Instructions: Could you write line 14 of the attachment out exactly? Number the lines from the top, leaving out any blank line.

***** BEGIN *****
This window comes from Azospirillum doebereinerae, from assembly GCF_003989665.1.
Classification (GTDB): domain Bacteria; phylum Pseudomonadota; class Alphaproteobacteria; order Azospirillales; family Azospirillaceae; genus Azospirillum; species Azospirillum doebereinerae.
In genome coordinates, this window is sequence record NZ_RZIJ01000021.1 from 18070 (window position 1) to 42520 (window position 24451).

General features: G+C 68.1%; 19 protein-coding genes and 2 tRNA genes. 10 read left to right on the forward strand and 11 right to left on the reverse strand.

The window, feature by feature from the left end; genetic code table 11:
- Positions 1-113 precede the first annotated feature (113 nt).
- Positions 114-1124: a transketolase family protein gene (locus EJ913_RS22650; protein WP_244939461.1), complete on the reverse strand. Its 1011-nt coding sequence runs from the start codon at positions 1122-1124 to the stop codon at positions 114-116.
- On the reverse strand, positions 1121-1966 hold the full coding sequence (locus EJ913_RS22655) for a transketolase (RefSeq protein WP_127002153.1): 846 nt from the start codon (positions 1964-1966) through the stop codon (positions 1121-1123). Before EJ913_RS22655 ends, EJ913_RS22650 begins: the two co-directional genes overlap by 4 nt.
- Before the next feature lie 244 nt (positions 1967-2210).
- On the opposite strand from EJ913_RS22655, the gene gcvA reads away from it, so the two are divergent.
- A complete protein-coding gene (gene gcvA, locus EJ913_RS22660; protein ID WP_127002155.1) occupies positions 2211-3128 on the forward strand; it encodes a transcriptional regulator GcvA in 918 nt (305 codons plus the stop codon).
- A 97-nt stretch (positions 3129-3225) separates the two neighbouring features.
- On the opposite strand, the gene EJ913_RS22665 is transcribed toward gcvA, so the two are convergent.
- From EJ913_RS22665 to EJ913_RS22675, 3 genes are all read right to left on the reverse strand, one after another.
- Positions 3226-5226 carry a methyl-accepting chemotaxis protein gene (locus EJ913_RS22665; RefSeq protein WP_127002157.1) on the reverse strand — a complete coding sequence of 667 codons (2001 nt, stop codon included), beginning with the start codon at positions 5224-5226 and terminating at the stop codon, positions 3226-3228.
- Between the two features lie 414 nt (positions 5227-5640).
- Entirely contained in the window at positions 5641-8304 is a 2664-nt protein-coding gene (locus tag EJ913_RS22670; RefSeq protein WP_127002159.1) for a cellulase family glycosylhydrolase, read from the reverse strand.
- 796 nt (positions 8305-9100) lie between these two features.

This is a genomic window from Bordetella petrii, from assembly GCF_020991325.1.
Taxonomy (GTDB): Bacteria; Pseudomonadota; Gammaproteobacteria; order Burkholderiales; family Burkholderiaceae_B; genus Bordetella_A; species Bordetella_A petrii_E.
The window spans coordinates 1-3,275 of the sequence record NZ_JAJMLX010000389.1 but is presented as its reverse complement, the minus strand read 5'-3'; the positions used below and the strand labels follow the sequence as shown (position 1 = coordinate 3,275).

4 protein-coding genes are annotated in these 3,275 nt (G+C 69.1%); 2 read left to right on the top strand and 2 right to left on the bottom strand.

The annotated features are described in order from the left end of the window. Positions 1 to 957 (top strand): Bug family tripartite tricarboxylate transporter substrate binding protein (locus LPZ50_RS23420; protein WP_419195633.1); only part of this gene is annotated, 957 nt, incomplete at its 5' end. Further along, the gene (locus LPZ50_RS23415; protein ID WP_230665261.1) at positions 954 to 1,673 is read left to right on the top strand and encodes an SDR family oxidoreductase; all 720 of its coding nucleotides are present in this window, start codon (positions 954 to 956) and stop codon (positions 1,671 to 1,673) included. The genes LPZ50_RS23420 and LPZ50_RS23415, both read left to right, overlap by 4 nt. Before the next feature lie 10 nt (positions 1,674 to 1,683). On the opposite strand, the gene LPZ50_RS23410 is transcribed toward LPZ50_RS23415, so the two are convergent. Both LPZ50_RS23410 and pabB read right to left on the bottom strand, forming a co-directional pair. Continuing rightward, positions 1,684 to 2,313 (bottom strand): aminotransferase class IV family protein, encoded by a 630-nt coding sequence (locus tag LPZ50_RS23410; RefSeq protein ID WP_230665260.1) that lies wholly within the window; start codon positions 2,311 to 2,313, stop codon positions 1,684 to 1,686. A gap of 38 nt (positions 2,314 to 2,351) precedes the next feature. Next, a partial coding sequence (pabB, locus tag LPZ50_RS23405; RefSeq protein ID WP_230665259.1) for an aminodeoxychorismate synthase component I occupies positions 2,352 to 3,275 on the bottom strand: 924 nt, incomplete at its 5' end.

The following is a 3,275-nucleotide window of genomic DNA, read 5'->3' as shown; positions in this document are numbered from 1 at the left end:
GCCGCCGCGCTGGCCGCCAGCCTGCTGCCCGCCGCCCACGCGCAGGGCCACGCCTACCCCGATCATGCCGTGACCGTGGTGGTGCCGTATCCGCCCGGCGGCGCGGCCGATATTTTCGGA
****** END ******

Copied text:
- From EJ913_RS22665 to EJ913_RS22675, 3 genes are all read right to left on the reverse strand, one after another.